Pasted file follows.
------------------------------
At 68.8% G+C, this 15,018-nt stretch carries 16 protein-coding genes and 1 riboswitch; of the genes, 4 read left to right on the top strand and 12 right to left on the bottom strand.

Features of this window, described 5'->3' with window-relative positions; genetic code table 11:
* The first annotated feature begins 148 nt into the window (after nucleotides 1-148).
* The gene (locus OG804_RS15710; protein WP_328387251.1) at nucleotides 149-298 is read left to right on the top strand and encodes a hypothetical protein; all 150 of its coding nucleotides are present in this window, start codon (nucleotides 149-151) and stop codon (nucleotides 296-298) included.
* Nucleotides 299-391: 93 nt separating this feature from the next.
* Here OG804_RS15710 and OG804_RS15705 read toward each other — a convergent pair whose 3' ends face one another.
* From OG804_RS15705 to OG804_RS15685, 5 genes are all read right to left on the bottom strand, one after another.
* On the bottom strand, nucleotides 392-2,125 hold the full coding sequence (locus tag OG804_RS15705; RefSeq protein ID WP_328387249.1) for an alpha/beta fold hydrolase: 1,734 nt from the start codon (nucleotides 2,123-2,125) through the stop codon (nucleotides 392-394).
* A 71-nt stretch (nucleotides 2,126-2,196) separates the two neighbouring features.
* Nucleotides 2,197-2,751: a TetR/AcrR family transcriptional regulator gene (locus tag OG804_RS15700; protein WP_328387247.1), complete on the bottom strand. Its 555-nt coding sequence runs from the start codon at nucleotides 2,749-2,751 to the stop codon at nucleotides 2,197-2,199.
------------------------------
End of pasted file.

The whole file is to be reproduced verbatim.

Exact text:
At 68.8% G+C, this 15,018-nt stretch carries 16 protein-coding genes and 1 riboswitch; of the genes, 4 read left to right on the top strand and 12 right to left on the bottom strand.

Features of this window, described 5'->3' with window-relative positions; genetic code table 11:
* The first annotated feature begins 148 nt into the window (after nucleotides 1-148).
* The gene (locus OG804_RS15710; protein WP_328387251.1) at nucleotides 149-298 is read left to right on the top strand and encodes a hypothetical protein; all 150 of its coding nucleotides are present in this window, start codon (nucleotides 149-151) and stop codon (nucleotides 296-298) included.
* Nucleotides 299-391: 93 nt separating this feature from the next.
* Here OG804_RS15710 and OG804_RS15705 read toward each other — a convergent pair whose 3' ends face one another.
* From OG804_RS15705 to OG804_RS15685, 5 genes are all read right to left on the bottom strand, one after another.
* On the bottom strand, nucleotides 392-2,125 hold the full coding sequence (locus tag OG804_RS15705; RefSeq protein ID WP_328387249.1) for an alpha/beta fold hydrolase: 1,734 nt from the start codon (nucleotides 2,123-2,125) through the stop codon (nucleotides 392-394).
* A 71-nt stretch (nucleotides 2,126-2,196) separates the two neighbouring features.
* Nucleotides 2,197-2,751: a TetR/AcrR family transcriptional regulator gene (locus tag OG804_RS15700; protein WP_328387247.1), complete on the bottom strand. Its 555-nt coding sequence runs from the start codon at nucleotides 2,749-2,751 to the stop codon at nucleotides 2,197-2,199.